Personal selling: Young female beer sellers admonish the photographer that he also has to buy some, Tireli market, Mali 1989
  • Social media is used to facilitate two-way communication between companies and their customers. Outlets such as Facebook, Instagram, Twitter, Tumblr, Pinterest, Snapchat, Tik Tok and YouTube allow brands to start a conversation with regular and prospective customers. Viral marketing can be greatly facilitated by social media and if successful, allows key marketing messages and content in reaching a large number of target audiences within a short time frame. These platforms can also house advertising and public relations content.[5]
  • The marketing plan

    Main article: Marketing plan

    The area of marketing planning involves forging a plan for a firm's marketing activities. A marketing plan can also pertain to a specific product, as well as to an organization's overall marketing strategy. An organization's marketing planning process is derived from its overall business strategy. Thus, when top management is devising the firm's strategic direction/mission, the intended marketing activities are incorporated into this plan.

    Outline of the marketing plan

    Within the overall strategic marketing plan, the stages of the process are listed as thus:

    Levels of marketing objectives within an organization

    As stated previously, the senior management of a firm would formulate a general business strategy for a firm. However, this general business strategy would be interpreted and implemented in different contexts throughout the firm.

    At the corporate level, marketing objectives are typically broad-based in nature, and pertain to the general vision of the firm in the short, medium or long-term. As an example, if one pictures a group of companies (or a conglomerate), top management may state that sales for the group should increase by 25% over a ten-year period.

    A strategic business unit (SBU) is a subsidiary within a firm, which participates within a given market/industry. The SBU would embrace the corporate strategy, and attune it to its own particular industry. For instance, an SBU may partake in the sports goods industry. It thus would ascertain how it would attain additional sales of sports goods, in order to satisfy the overall business strategy.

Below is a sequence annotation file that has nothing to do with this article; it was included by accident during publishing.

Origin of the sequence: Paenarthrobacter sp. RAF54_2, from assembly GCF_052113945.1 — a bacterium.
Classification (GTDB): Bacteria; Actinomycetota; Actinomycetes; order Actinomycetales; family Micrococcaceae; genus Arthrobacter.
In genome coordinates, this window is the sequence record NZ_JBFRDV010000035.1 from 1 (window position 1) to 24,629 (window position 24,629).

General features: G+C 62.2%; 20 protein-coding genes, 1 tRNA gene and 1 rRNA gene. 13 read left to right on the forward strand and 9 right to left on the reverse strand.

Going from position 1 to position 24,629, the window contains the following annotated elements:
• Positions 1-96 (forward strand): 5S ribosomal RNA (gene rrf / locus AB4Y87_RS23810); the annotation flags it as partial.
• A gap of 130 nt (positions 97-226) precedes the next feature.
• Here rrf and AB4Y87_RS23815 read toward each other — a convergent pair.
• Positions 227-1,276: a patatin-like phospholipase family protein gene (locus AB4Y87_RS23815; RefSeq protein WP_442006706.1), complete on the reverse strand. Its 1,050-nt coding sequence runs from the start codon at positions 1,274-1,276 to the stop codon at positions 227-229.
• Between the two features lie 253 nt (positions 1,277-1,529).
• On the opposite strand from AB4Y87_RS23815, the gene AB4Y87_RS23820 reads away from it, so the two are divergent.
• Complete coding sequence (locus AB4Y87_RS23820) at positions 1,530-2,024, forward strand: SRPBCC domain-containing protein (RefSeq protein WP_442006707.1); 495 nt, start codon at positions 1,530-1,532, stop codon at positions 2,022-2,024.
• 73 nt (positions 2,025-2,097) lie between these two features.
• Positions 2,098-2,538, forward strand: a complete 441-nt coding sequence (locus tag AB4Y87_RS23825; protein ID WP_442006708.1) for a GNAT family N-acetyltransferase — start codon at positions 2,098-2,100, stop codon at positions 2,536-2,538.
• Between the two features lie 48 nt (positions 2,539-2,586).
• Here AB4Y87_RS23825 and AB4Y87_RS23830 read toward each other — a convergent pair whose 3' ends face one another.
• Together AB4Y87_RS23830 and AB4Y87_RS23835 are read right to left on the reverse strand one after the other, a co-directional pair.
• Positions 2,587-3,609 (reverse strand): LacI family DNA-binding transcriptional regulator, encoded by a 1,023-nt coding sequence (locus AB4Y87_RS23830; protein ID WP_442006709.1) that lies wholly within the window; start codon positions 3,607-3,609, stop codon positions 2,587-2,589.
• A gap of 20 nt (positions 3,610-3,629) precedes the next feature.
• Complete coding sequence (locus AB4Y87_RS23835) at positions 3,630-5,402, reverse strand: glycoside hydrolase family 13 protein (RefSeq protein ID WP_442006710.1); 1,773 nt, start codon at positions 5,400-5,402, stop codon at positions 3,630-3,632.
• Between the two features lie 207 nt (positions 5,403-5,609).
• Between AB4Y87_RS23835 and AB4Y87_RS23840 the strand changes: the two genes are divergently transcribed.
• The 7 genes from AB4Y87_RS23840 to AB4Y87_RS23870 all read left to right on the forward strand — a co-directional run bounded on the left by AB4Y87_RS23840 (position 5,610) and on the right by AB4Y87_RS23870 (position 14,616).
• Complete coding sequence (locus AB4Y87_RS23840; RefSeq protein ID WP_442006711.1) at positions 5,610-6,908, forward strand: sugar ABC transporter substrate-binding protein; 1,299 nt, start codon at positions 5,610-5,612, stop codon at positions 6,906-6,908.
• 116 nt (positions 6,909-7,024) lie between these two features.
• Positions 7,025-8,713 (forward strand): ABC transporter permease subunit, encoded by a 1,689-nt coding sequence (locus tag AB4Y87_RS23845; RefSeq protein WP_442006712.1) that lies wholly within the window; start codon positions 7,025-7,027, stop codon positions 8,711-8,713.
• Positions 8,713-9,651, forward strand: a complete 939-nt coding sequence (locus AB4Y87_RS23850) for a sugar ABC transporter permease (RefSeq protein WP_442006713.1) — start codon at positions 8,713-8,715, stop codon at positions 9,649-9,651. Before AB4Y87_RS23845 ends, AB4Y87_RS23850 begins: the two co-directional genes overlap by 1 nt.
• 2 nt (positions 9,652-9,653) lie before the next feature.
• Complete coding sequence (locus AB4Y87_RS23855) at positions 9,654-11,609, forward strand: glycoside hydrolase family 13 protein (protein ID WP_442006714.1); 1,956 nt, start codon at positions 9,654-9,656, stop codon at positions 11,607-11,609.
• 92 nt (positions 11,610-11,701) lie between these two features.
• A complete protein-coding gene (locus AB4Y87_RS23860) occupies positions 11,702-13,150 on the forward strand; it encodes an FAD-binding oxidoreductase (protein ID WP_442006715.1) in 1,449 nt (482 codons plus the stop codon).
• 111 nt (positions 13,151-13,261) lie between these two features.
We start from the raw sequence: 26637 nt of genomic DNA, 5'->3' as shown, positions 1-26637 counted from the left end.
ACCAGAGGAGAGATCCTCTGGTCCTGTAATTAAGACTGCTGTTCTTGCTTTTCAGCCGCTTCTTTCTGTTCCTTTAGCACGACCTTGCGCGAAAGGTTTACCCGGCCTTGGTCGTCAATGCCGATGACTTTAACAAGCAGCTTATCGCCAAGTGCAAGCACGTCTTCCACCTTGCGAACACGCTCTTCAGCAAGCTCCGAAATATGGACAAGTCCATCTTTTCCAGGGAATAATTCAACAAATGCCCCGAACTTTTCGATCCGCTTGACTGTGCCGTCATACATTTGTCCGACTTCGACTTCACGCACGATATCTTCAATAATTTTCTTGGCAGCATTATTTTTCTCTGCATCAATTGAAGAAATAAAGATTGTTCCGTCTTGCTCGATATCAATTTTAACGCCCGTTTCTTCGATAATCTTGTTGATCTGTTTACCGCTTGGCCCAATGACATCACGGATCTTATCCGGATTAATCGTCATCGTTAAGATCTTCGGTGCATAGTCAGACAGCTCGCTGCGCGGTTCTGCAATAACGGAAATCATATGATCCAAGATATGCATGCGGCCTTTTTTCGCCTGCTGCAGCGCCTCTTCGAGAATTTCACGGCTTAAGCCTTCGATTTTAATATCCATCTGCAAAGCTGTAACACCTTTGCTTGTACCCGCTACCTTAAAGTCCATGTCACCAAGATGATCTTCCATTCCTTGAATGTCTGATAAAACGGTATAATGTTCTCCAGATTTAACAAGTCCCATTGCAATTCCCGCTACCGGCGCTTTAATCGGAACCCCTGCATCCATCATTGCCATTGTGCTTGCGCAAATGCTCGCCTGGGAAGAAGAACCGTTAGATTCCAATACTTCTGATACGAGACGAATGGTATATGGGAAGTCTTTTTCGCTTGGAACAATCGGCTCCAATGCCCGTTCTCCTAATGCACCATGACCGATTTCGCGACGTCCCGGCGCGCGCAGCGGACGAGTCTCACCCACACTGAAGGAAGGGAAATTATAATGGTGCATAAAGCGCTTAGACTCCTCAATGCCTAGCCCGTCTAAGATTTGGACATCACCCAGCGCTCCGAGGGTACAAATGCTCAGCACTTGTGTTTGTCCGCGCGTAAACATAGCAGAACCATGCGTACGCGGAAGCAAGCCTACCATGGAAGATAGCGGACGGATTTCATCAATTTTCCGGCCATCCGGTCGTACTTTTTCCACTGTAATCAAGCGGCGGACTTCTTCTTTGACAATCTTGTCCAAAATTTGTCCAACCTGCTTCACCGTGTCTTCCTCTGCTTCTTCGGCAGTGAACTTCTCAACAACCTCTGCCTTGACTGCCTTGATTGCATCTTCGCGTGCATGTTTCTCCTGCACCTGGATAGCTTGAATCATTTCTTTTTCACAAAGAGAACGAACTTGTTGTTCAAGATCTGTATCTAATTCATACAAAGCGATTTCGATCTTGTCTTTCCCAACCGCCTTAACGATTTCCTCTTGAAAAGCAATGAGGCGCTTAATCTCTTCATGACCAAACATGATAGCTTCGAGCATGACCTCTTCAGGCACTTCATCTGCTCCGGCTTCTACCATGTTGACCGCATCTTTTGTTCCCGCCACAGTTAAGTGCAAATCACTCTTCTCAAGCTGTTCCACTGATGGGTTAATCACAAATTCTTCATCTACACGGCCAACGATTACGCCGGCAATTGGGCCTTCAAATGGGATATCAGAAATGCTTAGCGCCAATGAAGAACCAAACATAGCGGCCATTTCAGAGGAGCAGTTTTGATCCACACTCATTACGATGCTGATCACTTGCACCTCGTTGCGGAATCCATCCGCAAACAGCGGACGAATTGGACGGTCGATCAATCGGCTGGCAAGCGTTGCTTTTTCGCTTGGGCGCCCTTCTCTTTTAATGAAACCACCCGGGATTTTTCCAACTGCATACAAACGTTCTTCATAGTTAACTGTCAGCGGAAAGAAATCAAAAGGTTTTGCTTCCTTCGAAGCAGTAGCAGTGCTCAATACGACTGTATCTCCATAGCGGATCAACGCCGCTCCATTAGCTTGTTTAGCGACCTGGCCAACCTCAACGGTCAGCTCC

The functional level relates to departments within the SBUs, such as marketing, finance, HR, production, etc. The functional level would adopt the SBU's strategy and determine how to accomplish the SBU's own objectives in its market. To use the example of the sports goods industry again, the marketing department would draw up marketing plans, strategies and communications to help the SBU achieve its marketing aims.

    Product life cycle

    Further information: Product life-cycle management (marketing)

    Product lifecycle, with the assumption of four major phases: introduction, growth, maturity, and decline. Curve of sales as a function of the time of the product on the market. After a plateau in sales at product maturity, a steep decline can follow.

    The product life cycle (PLC) is a tool used by marketing managers to gauge the progress of a product, especially relating to sales or revenue accrued over time. The PLC is based on a few key assumptions, including:

    In the introduction stage, a product is launched onto the market. To stimulate the growth of sales/revenue, use of advertising may be high, in order to heighten awareness of the product in question.

    During the growth stage, the product's sales/revenue is increasing, which may stimulate more marketing communications to sustain sales. More entrants enter into the market, to reap the apparent high profits that the industry is producing.

    When the product hits maturity, its starts to level off, and an increasing number of entrants to a market produce price falls for the product. Firms may use sales promotions to raise sales.

    During decline, demand for a good begins to taper off, and the firm may opt to discontinue the manufacture of the product. This is so, if revenue for the product comes from efficiency savings in production, over actual sales of a good/service. However, if a product services a niche market, or is complementary to another product, it may continue the manufacture of the product, despite a low level of sales/revenue being accrued.[5]

    See also

    Types of marketing

    Marketing orientations or philosophies